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Tue February 12, 2013
Inspectors finds unsafe conditions led to firefighter's death
Wildland firefighting has always been dangerous but new standards in the last few decades have made fatalities rare. So it was news when a 20-year-old wildland firefighter was killed six months ago in northwest Idaho.
Now several government investigations into the death of Anne Veseth are coming out. Correspondent Jessica Robinson obtained the first one. It finds Veseth died under hazardous conditions that could have been avoided.
Aug. 12, 2012 was a hot, dry day in Idaho's Clearwater County. Jory Mills was working the Steep Corner Fire, a blaze that had ripped through private timber land outside Orofino. Mills says the accident happened right around lunch time.
Jory Mills: “Trees started crashing down. Everybody looked up and took off running. The trees that were falling hit a couple other trees that fell and pretty much turned into a domino thing. There was no way of knowing where any trees were going to land.”
Once the forest came to a standstill again, crews made their way through the mess to find someone pinned under a tree.
Forest Service radio traffic: “Yeah I want to let you know we have a little problem ...”
Forest Service radio traffic shows that Initially, the incident was called in as an injury. But Mills says it quickly became clear on the ground that the firefighter, named Anne Veseth, had been killed.
Safety protocols have significantly reduced the number of firefighter fatalities. But the federal Occupational Safety and Health Administration, or OSHA, says many of those protocols were not followed at the Steep Corner Fire. Inspectors found: poor communication; a lack of planning for escape routes; helicopter bucket drops without warnings to the ground crew; crews working amid numerous “hazard trees”; and a clear “potential for trees to domino.”
OSHA issued two citations for workplace safety violations to the Forest Service.
Phil Sammon is a spokesman for the Forest Service's regional office in Missoula, Mont. He says the agency is still reviewing OSHA's findings, but managers take citations very seriously.
Phil Sammon: “We’re very concerned about doing everything we can to maximize safety for our firefighters.”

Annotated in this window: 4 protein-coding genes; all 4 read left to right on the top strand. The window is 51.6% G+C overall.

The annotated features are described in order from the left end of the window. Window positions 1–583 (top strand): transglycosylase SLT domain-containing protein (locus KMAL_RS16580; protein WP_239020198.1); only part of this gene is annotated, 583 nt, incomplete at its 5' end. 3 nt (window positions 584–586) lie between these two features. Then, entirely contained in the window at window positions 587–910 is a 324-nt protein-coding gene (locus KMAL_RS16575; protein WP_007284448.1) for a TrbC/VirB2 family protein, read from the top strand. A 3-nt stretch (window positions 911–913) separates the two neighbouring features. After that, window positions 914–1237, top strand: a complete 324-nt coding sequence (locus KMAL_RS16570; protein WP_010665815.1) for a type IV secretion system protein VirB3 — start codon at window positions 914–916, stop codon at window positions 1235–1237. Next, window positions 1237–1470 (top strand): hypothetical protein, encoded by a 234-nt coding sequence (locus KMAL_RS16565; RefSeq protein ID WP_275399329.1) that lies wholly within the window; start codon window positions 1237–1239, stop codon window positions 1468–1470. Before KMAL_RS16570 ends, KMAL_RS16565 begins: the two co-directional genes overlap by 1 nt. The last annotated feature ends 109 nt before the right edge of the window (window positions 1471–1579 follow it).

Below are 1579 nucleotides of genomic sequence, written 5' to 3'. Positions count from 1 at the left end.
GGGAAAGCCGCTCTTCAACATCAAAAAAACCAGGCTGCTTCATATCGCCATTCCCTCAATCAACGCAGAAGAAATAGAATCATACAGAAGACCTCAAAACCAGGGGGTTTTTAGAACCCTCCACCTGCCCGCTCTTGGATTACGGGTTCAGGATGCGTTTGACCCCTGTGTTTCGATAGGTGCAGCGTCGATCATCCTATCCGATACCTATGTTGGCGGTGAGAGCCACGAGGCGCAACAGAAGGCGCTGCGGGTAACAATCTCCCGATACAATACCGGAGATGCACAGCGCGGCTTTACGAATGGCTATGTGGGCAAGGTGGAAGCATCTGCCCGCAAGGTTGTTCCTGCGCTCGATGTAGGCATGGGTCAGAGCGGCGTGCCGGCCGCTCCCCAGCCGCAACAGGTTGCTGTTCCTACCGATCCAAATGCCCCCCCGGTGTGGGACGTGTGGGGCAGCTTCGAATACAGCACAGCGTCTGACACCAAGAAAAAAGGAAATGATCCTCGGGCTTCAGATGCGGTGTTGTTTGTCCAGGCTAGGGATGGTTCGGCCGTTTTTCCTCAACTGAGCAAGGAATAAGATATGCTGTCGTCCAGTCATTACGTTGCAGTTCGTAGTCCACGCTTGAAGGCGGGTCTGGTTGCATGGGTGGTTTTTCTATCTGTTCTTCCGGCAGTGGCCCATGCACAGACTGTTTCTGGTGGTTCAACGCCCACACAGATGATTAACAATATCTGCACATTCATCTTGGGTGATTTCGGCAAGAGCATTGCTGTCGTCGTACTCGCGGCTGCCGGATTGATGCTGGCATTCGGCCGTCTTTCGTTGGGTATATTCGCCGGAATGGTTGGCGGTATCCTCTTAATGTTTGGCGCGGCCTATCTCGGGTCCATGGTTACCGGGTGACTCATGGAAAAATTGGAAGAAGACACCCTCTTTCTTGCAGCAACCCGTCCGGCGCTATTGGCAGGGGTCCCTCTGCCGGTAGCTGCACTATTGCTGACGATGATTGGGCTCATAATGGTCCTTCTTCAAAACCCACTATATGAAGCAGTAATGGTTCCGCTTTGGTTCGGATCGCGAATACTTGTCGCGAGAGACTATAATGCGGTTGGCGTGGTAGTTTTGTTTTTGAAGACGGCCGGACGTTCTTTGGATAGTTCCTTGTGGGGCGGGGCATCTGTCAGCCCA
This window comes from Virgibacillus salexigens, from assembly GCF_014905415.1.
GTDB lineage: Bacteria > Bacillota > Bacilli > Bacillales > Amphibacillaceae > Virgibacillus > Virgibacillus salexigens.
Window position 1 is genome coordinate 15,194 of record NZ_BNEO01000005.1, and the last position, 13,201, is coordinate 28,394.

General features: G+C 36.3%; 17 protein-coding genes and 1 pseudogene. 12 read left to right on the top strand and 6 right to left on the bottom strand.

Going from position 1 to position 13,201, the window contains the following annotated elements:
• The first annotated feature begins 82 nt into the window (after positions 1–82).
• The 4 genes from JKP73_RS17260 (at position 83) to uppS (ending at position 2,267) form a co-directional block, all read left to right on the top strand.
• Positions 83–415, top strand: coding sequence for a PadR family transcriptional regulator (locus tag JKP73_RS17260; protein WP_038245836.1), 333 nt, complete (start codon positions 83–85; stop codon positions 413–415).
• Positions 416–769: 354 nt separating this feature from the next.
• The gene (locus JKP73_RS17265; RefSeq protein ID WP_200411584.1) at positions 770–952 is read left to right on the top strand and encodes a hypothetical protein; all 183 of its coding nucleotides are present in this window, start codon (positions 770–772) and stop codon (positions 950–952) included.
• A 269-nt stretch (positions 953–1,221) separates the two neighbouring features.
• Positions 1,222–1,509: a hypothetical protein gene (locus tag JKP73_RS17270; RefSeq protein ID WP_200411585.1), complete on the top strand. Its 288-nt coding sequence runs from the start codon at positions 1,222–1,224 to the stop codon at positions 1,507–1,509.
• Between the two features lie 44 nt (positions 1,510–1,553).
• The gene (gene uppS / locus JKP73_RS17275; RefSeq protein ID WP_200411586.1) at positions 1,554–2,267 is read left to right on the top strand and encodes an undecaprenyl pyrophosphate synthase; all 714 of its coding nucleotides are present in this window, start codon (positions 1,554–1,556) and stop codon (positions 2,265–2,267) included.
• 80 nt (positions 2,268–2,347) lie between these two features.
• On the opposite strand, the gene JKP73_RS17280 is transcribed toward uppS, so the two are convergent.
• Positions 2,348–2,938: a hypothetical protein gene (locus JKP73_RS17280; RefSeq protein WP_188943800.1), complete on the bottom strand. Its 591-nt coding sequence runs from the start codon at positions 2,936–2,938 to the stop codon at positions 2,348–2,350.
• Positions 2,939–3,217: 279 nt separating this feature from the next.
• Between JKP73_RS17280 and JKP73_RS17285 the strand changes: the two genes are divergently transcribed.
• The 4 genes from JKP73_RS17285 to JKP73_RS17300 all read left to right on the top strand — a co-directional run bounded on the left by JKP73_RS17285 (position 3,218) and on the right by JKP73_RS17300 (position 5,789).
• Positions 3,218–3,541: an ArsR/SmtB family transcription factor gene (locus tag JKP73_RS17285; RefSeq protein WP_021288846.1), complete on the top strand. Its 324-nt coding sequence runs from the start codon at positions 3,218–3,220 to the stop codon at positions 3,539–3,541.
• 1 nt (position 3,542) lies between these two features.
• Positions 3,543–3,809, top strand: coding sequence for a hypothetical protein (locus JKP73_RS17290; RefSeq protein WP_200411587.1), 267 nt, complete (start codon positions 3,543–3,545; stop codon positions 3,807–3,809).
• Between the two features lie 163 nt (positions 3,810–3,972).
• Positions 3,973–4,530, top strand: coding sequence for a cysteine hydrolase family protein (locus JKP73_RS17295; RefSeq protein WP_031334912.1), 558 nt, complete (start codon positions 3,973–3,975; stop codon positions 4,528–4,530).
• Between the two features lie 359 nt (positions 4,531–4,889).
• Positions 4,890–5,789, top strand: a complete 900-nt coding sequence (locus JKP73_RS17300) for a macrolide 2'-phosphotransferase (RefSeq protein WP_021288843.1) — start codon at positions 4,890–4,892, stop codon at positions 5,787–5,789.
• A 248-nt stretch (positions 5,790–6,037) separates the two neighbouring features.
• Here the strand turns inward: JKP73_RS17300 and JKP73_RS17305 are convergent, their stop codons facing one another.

OSHA didn't only find fault with the Forest Service though. The fire Veseth was fighting was managed by a private entity. The Clearwater-Potlatch Timber Protective Association oversees a patchwork of state, federal, and private land, where the Potlatch timber company owns the largest share.
OSHA inspectors issued three citations to the non-profit timber association and a $14,000 fine. We were not able to reach the organization for comment.
Dick Mangan used to be a federal forester in eastern Oregon. He now runs a wildfire consulting firm in Montana. Mangan says there’s another, unofficial report that gives him pause. The day before Anne Veseth died, a hotshot firefighting crew refused to work the fire because it was too dangerous.
Dick Mangan: “Those are the folks getting down and dirty out there and recognize the immediate hazards. And when they say this is not acceptable, that's a big red flag for me.”
But Jory Mills doesn't see anyone to blame. He was there when Anne Veseth died and helped pull the log off her body. Mills says Veseth worked hard and won the respect of other firefighters. He thinks of her often.
Jory Mills: “Anytime I hear a chainsaw. See trees falling, see a pretty girl that looks like her. There's a lot of things that remind me of her.”
One detail the OSHA report did not pinpoint is which exact factors led to the death of Anne Veseth. The Forest Service is conducting its own set of investigations and expects to release those findings soon.